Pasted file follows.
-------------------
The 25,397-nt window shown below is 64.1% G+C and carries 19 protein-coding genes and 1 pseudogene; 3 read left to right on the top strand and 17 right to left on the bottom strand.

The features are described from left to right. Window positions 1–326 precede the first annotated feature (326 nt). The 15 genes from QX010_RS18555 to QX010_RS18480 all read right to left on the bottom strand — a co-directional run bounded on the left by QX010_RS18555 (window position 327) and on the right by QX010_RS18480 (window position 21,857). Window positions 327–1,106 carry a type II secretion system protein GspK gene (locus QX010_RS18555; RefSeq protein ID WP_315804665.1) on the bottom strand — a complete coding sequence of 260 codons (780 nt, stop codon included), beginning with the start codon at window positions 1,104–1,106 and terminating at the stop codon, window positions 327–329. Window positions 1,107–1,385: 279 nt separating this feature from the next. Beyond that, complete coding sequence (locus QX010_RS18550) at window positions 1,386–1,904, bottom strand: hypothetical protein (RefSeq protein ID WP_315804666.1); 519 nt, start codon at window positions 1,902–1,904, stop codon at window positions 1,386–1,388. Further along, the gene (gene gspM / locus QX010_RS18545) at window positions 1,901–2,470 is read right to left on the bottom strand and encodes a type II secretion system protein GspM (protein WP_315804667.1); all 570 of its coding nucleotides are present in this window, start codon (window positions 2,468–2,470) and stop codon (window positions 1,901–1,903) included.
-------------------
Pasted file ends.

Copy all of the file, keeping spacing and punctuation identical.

The 25,397-nt window shown below is 64.1% G+C and carries 19 protein-coding genes and 1 pseudogene; 3 read left to right on the top strand and 17 right to left on the bottom strand.

The features are described from left to right. Window positions 1–326 precede the first annotated feature (326 nt). The 15 genes from QX010_RS18555 to QX010_RS18480 all read right to left on the bottom strand — a co-directional run bounded on the left by QX010_RS18555 (window position 327) and on the right by QX010_RS18480 (window position 21,857). Window positions 327–1,106 carry a type II secretion system protein GspK gene (locus QX010_RS18555; RefSeq protein ID WP_315804665.1) on the bottom strand — a complete coding sequence of 260 codons (780 nt, stop codon included), beginning with the start codon at window positions 1,104–1,106 and terminating at the stop codon, window positions 327–329. Window positions 1,107–1,385: 279 nt separating this feature from the next. Beyond that, complete coding sequence (locus QX010_RS18550) at window positions 1,386–1,904, bottom strand: hypothetical protein (RefSeq protein ID WP_315804666.1); 519 nt, start codon at window positions 1,902–1,904, stop codon at window positions 1,386–1,388. Further along, the gene (gene gspM / locus QX010_RS18545) at window positions 1,901–2,470 is read right to left on the bottom strand and encodes a type II secretion system protein GspM (protein WP_315804667.1); all 570 of its coding nucleotides are present in this window, start codon (window positions 2,468–2,470) and stop codon (window positions 1,901–1,903) included.